Our new blog series “Author Q&A” pulls back the curtain on the historical writing process, introducing local authors and hearing how their stories featuring aspects of British Columbia’s history were inspired.
This week, Monica Miller of Caitlin Press sits down with Susan Smith-Josephy the author of “Cataline”. You can read more about the book or purchase a copy online.
Where did you get the idea for a book about Jean “Cataline” Caux?
I had read about Cataline in some of the older local magazines and loved the descriptions of his personality quirks, so I thought it would be something I could read up on some more for my own interest. At the time, I couldn’t find any book written specifically on him, though he was mentioned in numerous collections of stories. So I started collecting those, and checking with archives and museums, and my pile of paper and my computer file on him got bigger and bigger.
I loved the Imbert Orchard oral histories (recorded in the 1950s and 1960s for CBC radio) which included tales of Cataline, and especially the Henry Castillou interview, so I got the transcriptions of those. Then, Trelle Morrow did a short book on Cataline using his own collection of some archival documents which I found so interesting. So, finally, as with all my projects, I thought “oh maybe I should put all of this information in a book.”
Each chapter is robust, setting the stage for the time period and detailing events that shaped the province, including gold rushes, telegraph lines, and railways. How long have you been working on the book?
My book ‘Lillian Alling: the journey home’ came out in October of 2011, so I’m thinking I started researching in earnest on the Cataline book the next year. I guess eight years on and off. I’m what I call an ‘over-researcher.’ I gather so much information, go off on tangents, have other projects on the go, take time to read and reflect, go on trips, procrastinate, worry about how much information I gather and what I’m going to do with it.
I was so fortunate to have met Irene Bjerky, C’eyxkn, who was so generous with information about her research on Jean Caux and her genealogoical connection to him through her great-great-grandmother Amelia York. (Amelia York, C’eyxkn, was a well-known basketmaker and mother to two of Cataline’s children. Irene is a member of the Yale First Nation, a boilermaker, and a former commercial fisher.)
By the time all the elements of the book came together, it took a long time. It was a cumulation of the right information, the right way to get the story across, learning about Irene Bjerky’s connection to Cataline and coming across her historical and family work, culling down a huge manuscript with the help and strict guidance of a very good editor, and having a publisher who was willing to steer me through all of that. I can’t give enough thanks to Irene, my editor Betty Keller, and to publisher Vici Johnstone and all of the professional and creative people who work at Caitlin Press.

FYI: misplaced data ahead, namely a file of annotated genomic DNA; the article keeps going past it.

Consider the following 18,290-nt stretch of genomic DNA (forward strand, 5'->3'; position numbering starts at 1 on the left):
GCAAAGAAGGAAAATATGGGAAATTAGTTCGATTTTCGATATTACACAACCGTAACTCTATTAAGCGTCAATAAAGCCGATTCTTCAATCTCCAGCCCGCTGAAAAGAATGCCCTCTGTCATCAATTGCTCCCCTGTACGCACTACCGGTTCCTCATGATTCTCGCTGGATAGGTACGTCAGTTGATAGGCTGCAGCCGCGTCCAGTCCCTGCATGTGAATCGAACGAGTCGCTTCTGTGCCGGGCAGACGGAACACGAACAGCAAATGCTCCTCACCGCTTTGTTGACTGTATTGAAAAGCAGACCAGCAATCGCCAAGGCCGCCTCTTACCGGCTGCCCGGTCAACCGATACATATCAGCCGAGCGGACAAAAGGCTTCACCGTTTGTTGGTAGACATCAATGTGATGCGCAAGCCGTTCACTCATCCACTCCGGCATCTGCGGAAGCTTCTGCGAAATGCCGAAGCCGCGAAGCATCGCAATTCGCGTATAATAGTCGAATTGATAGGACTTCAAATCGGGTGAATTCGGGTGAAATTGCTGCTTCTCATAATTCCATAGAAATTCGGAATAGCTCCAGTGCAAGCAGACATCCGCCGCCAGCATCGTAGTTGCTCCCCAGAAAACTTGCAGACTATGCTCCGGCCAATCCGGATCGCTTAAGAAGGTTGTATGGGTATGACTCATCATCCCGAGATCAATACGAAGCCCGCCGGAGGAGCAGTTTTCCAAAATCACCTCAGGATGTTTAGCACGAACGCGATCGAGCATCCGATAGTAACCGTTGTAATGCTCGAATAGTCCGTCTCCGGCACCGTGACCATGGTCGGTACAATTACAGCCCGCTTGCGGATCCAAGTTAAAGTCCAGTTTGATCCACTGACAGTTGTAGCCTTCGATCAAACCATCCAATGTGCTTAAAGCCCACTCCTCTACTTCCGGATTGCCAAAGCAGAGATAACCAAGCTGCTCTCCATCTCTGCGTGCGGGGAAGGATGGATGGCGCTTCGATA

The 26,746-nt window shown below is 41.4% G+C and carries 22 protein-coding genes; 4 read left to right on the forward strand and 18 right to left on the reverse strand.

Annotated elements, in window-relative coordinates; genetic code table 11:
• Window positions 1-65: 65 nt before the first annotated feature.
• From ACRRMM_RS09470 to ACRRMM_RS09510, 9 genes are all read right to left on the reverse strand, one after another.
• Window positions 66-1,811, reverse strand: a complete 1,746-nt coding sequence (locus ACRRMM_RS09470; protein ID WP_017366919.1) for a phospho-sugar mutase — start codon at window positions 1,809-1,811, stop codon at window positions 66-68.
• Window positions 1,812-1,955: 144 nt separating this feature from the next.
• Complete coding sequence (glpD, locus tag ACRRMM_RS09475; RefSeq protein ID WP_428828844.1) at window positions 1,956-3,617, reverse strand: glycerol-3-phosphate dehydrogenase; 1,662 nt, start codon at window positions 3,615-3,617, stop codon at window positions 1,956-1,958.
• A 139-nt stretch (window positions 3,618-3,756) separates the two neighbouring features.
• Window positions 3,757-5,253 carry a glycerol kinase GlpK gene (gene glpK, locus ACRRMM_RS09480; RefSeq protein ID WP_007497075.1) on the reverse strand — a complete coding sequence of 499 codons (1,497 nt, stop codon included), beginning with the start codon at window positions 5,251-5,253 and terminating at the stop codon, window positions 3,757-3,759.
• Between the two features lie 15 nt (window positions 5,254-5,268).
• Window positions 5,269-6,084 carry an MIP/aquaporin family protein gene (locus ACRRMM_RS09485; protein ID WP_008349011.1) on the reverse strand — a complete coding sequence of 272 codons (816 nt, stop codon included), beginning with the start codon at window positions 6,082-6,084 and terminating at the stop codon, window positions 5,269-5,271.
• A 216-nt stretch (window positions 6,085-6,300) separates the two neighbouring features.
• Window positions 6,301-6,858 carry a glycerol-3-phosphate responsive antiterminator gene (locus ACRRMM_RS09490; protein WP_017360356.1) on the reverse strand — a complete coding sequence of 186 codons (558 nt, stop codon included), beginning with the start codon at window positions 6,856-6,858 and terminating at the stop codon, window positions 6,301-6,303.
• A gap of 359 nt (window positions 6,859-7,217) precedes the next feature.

There are surprisingly few records about Jean Caux. What kind of research did you do when seeking the story of Jean “Cataline” Caux?
So many records are created when a person writes something down. Some professions and lives lend themselves to research found in archives, museums, and libraries. Others are more about stories, oral history, archaeology, and other means of transmitting historical information. As Cataline did not write in English—though he could sign his name—we have to rely on others to tell his story.
So although my first instinct was to go to the genealogical websites, traditional archives and libraries, I realized that I would have to try and imagine who Cataline was through the words of others. That’s why I read journals of packers and others during the time period to try and get a picture of not only how others viewed him, but how he viewed himself. It was so interesting to read and hear people’s words about him, and to create a story that way.
Besides Cataline’s own words telling his story, were there any other (possibly elusive) information, photographs, or details that you were seeking when conducting your research?
For me, although I love the historical research and context, it’s all about the people. There are a few things I wish I knew more about, and perhaps a reader somewhere could help out. I wish I knew more about his brother, Pierre. We know they travelled to North America together and worked as packers together until the early 1870s, but after that so far I have found no trace of him. It’s possible he died, or moved somewhere else, or went back to France. I think Caux’s family history in France would be fascinating. Although this book focuses on Cataline’s time in British Columbia, there is some interest in France about Jean “Cataline” Caux so perhaps those connections will be able to discover his parents, or if he had any other siblings.
Is there anything in this book that you think will surprise readers?
I think that people may be surprised to find out that the anecdotes and folk tales about Jean Caux are true. My favourite story about Cataline is the “blowa da bugga” (blow the bugle) story from when he was contracted to work with the Yukon Field Force. It took a bit of digging and research but I found out why he was so frustrated and why he gave such a funny and sarcastic response to a ridiculous question. I think his quick wit and humour got him through lots of situations like that.
Susan Smith-Josephy is a writer, researcher and genealogist. She trained as a journalist at Langara College and has worked for a number of small town newspapers in BC. She has a degree in History from SFU, and is passionate about BC History. She lives in Quesnel, British Columbia. Lillian Alling: The Journey Home is her first book.